In recent years there are have several rebrands as corporations jockey for position in the single malt market. The history books tell us that everything comes in cycles and eventually a boom period will be followed by contraction. In-between we can see a conveyor belt of projects and reimaging reach fruition to widespread results.
For all my disdain about some marketing and some of their tactics, when it’s done well it can be a marvellous thing. Key to this is treating the consumer with respect and pricing accordingly. Diageo’s premiumisation of Mortlach it must be said has not been a tremendous success. I wrote about this move several years ago now and its sad that was a solid whisky has not found a new market and in the process alienated its original core following. What’s left is a redundant outturn that sits on shelves waiting patiently; much like the distillery site that has been savaged and is a former shadow of its historical self.
Just over 2 years ago now, John Dewar owned by Bicardi, revealed its Last Great Malts range. From its ranks 5 distilleries were plucked and given a make-over and new lease of life. The distilleries were Aultmore, Craigellachie, Devron, Royal Brackla and Aberfeldy. A variety of age expressions are available with some exclusive bottlings for the travel retail market. You’ll have seen these eye catching bottlings in various retailers. Each distillery was given a visual specific style, but they are all united by a tactile emphasis on quality.
Aberfeldy distillery forms a fundamental cog in the Dewar’s blended Scotch recipe so much so that the site acts as the visitor centre for their World of Whisky. A similar meeting of the brand and distillery can be seen at Glenturret with its emphasis around the Famous Grouse blended Scotch.
Founded in 1896 by the Dewar family, Aberfeldy distillery was conceived to provide a single malt for use in blending such as the Dewar White label. Its links to the blend have continued throughout the years, including when it was taken over by the Distillers Company Limited, a forerunner to the Diageo we know today. Like so many blending powerhouses, an actual single malt bottling from Aberfeldy wasn’t released until 1991 with the arrival of the Flora & Fauna series.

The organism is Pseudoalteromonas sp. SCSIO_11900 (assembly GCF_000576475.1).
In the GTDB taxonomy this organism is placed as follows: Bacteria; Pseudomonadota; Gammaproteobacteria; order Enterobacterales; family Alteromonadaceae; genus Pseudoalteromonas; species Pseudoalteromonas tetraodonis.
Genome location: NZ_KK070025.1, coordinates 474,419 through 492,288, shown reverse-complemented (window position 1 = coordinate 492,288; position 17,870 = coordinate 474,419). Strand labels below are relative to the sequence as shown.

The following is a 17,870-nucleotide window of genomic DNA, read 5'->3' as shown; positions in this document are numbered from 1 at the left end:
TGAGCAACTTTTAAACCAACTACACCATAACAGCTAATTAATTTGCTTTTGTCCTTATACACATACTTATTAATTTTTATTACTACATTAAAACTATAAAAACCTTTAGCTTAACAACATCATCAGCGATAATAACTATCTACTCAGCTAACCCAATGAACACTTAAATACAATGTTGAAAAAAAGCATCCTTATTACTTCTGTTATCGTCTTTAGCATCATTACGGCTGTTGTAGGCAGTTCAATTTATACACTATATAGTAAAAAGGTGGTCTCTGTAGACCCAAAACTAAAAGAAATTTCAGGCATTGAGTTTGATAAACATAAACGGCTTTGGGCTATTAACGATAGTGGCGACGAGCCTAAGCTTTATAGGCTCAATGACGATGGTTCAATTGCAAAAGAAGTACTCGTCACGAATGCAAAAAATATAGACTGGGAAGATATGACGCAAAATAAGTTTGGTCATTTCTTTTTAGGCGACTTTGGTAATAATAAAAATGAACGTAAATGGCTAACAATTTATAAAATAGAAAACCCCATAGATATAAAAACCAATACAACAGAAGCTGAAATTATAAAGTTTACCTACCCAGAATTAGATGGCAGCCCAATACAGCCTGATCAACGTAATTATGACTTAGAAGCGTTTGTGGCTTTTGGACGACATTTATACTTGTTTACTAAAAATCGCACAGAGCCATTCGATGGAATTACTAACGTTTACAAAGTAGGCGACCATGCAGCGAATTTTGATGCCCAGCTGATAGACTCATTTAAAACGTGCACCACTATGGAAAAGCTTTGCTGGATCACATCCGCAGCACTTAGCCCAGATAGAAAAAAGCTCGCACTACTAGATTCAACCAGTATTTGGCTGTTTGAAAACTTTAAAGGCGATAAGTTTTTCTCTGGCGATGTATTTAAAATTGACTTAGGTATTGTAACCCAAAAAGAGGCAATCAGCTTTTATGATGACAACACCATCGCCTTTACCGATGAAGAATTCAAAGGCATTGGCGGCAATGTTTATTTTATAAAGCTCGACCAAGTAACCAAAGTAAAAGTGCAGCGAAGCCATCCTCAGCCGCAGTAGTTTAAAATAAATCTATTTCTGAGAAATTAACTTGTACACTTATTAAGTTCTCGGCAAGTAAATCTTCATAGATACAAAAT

Then in 1998 it was all change when Bacardi purchased John Dewar & Sons from Diageo for the mammoth price tag of £1.15 billion after a competitive bidding war from other alcohol corporations. Included in this price was the Bombay Gin brand and the need to sell was forced upon Diageo due to antitrust concerns on both sides of the Atlantic. Since the acquisition, Bacardi has sought to improve Aberfeldy distillery resulting in a visitor centre and more recently a biomass boiler. Other distillation investments have increased production with an annual capacity of 3.5 million litres of alcohol. This all means that Aberfeldy and its whiskies will be a more common sight than ever before.
This Aberfeldy 12 year old is the youngest offering in its trio of core malts and will set you back around £34. I actually picked this up on special in a local supermarket for £27. Also available is a 21yo and a 18yo exclusive to travel retail. It’s since been joined by a 16yo finished in sherry casks and an exclusive 28yo expression. These overall are realistically priced compared to some market rivals and other distilleries in the Last Great Malts stable.
Unfortunately there are no statements on the bottle about natural colour or non chill filtration so we have to assume these methods have been implemented to a certain degree.
Aberfeldy 12 year old – review
Nose: it’s almost a light sherry with fragrant oranges and dark chocolate. Caramel sweetness, chalk and a black tea of all things as well. This Aberfeldy is saying more than I would have expected from an official entry level bottling; you just have to listen closely. A crushed mint freshness, syrup, cream crackers, marmalade and a hint for strawberry jam.
Taste: gentle is the one word summary. Familiar appearances from vanilla and almonds, honey but we’re trying to delve deeper. Water reveals apricots and marmalade but little else.
Overall: I’m impressed overall at the price I paid £27 this feels about right, although the normal retail is circa £34. The packaging and design is impressive and you cannot help but feel that accounts for some of the cost here. However, the malt itself is approachable, well made and engaging enough to remain pleasing, but could have been so much more.